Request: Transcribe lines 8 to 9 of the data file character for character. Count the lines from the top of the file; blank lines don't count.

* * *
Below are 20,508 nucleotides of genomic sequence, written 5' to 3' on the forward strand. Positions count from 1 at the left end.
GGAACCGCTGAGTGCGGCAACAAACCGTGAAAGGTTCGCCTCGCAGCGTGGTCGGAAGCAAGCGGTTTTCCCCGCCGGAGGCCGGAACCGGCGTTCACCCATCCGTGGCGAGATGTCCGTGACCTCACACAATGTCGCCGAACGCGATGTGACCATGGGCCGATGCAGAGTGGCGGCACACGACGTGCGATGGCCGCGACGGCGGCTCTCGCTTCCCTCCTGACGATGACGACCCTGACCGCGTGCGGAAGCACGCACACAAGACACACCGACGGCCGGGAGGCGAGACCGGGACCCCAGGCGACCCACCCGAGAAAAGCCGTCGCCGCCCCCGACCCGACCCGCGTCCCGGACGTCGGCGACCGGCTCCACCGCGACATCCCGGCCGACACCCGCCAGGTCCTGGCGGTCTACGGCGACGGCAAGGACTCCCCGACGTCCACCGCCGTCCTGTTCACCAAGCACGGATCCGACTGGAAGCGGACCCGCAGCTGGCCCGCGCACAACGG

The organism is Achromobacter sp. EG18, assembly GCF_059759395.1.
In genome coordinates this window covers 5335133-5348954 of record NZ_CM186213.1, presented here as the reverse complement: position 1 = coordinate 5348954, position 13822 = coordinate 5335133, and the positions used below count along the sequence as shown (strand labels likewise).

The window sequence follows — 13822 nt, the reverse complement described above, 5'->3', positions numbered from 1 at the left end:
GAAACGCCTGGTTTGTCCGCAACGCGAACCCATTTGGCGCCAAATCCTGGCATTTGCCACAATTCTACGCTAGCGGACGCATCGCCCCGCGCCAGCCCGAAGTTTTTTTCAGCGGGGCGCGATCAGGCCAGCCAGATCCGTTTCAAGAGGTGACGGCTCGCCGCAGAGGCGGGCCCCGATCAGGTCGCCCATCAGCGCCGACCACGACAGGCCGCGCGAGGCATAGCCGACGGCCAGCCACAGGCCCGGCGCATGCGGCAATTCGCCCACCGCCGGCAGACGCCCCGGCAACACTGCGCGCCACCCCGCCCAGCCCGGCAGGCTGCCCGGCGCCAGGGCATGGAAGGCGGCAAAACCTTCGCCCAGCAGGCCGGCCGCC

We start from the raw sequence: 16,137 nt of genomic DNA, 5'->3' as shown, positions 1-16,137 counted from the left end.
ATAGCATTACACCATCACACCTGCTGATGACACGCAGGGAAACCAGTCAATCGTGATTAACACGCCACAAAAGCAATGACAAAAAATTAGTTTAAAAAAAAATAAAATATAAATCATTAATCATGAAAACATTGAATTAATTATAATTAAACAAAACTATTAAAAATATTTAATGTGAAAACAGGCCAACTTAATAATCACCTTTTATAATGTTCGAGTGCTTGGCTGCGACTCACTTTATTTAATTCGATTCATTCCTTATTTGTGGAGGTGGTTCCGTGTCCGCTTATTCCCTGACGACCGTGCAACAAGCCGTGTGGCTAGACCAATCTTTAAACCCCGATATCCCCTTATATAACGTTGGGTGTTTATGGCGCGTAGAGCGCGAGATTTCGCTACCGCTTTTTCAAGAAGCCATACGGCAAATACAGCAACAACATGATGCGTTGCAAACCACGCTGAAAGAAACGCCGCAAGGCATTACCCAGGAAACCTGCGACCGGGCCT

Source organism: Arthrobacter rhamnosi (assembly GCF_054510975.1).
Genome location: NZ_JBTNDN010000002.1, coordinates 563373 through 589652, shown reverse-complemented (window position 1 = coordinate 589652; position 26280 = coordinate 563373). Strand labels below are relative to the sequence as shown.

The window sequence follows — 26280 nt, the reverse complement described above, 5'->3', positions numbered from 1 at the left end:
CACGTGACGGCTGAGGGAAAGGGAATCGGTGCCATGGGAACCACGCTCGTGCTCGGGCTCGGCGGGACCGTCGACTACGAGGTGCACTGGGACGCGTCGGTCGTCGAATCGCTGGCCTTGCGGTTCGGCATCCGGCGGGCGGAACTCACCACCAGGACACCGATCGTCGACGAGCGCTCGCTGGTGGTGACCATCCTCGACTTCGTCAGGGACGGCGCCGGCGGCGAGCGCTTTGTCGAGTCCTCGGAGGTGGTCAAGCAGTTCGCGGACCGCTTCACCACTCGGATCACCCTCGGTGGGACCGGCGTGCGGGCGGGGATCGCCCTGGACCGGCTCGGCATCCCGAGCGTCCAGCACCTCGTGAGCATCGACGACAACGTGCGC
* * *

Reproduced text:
ATAGCATTACACCATCACACCTGCTGATGACACGCAGGGAAACCAGTCAATCGTGATTAACACGCCACAAAAGCAATGACAAAAAATTAGTTTAAAAAAAAATAAAATATAAATCATTAATCATGAAAACATTGAATTAATTATAATTAAACAAAACTATTAAAAATATTTAATGTGAAAACAGGCCAACTTAATAATCACCTTTTATAATGTTCGAGTGCTTGGCTGCGACTCACTTTATTTAATTCGATTCATTCCTTATTTGTGGAGGTGGTTCCGTGTCCGCTTATTCCCTGACGACCGTGCAACAAGCCGTGTGGCTAGACCAATCTTTAAACCCCGATATCCCCTTATATAACGTTGGGTGTTTATGGCGCGTAGAGCGCGAGATTTCGCTACCGCTTTTTCAAGAAGCCATACGGCAAATACAGCAACAACATGATGCGTTGCAAACCACGCTGAAAGAAACGCCGCAAGGCATTACCCAGGAAACCTGCGACCGGGCCT

Source organism: Arthrobacter rhamnosi (assembly GCF_054510975.1).